Me today, over at the day job, assessing data miner Acxiom Corp.’s AboutTheData.com, a website designed to allow people to see what information the company has collected about them:
Best I can tell, Acxiom has a fairly good picture of me except for two key things: my birthdate and my family situation.
For some reason, Acxiom thinks I was born in 1955, which would put me at 58 years old — 22 years old than I actually am. A little icon next to that data says the source for that information is “self reported.” So maybe I gave bad info on a survey once? My parents are about that age, so I also wonder if some of their data got mixed up with mine. But there’s no way of knowing, and of course I can correct it.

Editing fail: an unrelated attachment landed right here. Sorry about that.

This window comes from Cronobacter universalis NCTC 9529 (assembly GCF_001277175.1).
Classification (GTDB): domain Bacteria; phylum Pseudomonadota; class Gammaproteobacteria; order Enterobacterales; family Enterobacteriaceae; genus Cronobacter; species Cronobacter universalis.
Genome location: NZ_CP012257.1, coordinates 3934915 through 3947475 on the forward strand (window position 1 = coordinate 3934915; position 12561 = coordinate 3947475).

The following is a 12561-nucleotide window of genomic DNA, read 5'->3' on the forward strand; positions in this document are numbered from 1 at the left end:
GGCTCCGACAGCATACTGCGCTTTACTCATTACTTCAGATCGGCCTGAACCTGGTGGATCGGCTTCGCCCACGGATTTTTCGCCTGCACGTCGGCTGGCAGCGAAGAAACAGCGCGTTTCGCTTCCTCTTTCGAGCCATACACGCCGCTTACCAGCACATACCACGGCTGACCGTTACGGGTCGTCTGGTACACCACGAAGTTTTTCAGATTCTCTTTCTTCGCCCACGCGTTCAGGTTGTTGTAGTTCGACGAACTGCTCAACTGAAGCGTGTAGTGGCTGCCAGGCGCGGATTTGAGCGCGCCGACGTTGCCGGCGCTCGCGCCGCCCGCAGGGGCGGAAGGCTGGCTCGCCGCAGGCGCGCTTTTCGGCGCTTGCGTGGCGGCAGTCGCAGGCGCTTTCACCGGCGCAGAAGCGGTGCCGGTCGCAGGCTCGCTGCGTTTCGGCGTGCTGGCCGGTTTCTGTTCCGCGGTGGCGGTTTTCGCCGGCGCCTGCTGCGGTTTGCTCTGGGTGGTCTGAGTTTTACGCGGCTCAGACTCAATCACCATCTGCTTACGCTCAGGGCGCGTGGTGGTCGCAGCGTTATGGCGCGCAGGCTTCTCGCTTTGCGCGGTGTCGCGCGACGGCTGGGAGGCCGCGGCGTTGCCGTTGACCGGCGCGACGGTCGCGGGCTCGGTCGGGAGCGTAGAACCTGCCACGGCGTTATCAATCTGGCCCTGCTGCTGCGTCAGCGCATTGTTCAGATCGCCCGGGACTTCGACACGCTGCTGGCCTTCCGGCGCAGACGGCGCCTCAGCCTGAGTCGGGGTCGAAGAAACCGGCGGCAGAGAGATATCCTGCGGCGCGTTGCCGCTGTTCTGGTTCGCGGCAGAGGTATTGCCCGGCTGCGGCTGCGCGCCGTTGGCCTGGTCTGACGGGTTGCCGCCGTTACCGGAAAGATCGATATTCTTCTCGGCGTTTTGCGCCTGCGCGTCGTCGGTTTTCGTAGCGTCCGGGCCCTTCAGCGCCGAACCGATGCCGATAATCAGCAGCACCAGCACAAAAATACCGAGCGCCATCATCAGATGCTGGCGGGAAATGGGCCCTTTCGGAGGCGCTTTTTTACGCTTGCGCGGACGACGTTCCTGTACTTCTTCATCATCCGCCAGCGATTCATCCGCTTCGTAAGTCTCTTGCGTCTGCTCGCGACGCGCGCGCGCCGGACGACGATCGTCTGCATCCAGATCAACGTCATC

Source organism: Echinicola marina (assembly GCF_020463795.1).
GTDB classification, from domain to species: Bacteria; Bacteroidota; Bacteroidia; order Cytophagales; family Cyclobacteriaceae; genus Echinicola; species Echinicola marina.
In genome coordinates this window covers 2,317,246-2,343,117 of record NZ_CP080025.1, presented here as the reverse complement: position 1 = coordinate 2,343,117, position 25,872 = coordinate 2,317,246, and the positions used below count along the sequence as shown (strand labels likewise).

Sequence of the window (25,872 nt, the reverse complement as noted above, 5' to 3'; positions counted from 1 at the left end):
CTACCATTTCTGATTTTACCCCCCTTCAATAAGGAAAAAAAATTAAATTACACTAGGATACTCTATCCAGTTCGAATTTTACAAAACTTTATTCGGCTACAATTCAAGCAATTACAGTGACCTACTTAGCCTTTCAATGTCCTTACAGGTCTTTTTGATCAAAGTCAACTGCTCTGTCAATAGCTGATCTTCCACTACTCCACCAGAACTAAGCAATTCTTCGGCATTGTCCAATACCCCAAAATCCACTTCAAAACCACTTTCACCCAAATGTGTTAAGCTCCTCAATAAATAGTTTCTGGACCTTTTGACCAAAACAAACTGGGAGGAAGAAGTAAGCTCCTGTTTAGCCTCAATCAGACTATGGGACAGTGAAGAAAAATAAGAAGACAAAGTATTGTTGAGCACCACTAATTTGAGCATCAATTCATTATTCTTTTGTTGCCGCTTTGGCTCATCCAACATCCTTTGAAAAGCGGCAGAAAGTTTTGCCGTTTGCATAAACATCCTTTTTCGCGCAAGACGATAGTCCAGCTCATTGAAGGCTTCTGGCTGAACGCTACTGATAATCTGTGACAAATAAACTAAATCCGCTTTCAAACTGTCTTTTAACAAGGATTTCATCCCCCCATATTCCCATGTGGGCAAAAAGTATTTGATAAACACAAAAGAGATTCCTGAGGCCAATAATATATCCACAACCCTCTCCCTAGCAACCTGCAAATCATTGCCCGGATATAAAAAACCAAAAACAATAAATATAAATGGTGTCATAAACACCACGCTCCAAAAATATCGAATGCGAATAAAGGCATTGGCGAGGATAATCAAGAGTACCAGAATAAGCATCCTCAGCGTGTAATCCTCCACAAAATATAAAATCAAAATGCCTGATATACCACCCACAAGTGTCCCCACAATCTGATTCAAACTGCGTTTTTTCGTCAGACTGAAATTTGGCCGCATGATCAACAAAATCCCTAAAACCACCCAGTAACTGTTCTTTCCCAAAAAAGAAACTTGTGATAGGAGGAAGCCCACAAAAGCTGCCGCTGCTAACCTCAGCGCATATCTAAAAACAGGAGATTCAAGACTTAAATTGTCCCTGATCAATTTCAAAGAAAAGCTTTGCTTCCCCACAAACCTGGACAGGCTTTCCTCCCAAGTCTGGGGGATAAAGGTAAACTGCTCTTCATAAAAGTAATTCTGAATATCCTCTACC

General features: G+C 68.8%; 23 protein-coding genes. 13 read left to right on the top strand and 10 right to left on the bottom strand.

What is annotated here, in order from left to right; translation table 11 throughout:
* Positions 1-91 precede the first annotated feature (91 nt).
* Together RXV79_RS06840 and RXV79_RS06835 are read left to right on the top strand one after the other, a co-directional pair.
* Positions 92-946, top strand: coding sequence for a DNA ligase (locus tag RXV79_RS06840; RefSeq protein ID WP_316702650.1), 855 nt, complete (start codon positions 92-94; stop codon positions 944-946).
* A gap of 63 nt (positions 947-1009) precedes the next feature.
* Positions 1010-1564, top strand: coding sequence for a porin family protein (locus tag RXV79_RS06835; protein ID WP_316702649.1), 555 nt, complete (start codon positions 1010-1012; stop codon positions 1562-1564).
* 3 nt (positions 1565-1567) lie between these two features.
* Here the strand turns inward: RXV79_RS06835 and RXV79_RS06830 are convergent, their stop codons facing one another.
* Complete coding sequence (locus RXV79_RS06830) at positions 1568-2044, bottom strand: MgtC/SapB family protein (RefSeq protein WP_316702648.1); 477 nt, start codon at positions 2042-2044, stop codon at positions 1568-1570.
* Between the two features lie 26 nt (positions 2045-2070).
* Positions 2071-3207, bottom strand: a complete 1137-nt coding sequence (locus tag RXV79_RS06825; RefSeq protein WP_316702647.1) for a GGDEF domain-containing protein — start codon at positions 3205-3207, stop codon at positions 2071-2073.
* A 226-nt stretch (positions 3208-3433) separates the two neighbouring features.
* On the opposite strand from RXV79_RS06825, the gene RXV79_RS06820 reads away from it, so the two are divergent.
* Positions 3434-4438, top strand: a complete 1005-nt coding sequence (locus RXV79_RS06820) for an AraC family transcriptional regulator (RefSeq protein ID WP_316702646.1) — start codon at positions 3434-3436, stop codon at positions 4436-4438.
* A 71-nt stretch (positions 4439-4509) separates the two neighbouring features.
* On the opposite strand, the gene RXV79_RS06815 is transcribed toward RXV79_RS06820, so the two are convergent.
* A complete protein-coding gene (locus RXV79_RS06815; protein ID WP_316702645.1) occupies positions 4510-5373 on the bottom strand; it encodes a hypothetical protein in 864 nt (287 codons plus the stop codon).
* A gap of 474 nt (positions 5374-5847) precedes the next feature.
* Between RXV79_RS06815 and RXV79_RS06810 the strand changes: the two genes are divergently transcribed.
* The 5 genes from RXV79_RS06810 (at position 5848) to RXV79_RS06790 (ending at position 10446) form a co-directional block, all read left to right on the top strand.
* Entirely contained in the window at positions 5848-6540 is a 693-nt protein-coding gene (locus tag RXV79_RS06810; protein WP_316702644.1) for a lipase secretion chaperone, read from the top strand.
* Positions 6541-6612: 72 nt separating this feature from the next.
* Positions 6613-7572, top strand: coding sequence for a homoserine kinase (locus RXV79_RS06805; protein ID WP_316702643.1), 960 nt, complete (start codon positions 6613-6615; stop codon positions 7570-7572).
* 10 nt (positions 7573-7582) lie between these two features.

Acxiom also thinks my wife and I have exactly “1 Child.” We have exactly zero. I can correct that information, too.
Otherwise, the data Acxiom has amassed about me and my household is very nearly on the money, albeit in a very general way.
More on Acxiom’s motives for setting up the site in my interview with THV 11 News here and, of course, this interview with company CEO Scott Howe in the New York Times here. In short, Acxiom is striving for transparency to allay public fears about data privacy and head off a regulatory push in Congress.